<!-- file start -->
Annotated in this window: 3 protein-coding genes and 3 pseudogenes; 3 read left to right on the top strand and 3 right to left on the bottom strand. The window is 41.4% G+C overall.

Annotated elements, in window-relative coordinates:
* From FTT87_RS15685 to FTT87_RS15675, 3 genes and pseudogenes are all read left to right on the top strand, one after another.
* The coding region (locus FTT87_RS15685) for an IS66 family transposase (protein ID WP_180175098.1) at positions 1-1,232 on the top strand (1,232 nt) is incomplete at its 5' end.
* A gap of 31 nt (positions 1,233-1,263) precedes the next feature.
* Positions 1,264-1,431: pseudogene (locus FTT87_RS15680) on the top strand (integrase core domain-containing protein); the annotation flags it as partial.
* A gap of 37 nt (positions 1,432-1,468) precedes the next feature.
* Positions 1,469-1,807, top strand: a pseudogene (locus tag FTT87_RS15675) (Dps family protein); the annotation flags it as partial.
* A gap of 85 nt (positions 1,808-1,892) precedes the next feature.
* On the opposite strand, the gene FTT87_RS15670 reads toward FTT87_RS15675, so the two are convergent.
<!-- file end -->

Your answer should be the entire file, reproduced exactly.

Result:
Annotated in this window: 3 protein-coding genes and 3 pseudogenes; 3 read left to right on the top strand and 3 right to left on the bottom strand. The window is 41.4% G+C overall.

Annotated elements, in window-relative coordinates:
* From FTT87_RS15685 to FTT87_RS15675, 3 genes and pseudogenes are all read left to right on the top strand, one after another.
* The coding region (locus FTT87_RS15685) for an IS66 family transposase (protein ID WP_180175098.1) at positions 1-1,232 on the top strand (1,232 nt) is incomplete at its 5' end.
* A gap of 31 nt (positions 1,233-1,263) precedes the next feature.
* Positions 1,264-1,431: pseudogene (locus FTT87_RS15680) on the top strand (integrase core domain-containing protein); the annotation flags it as partial.
* A gap of 37 nt (positions 1,432-1,468) precedes the next feature.
* Positions 1,469-1,807, top strand: a pseudogene (locus tag FTT87_RS15675) (Dps family protein); the annotation flags it as partial.
* A gap of 85 nt (positions 1,808-1,892) precedes the next feature.
* On the opposite strand, the gene FTT87_RS15670 reads toward FTT87_RS15675, so the two are convergent.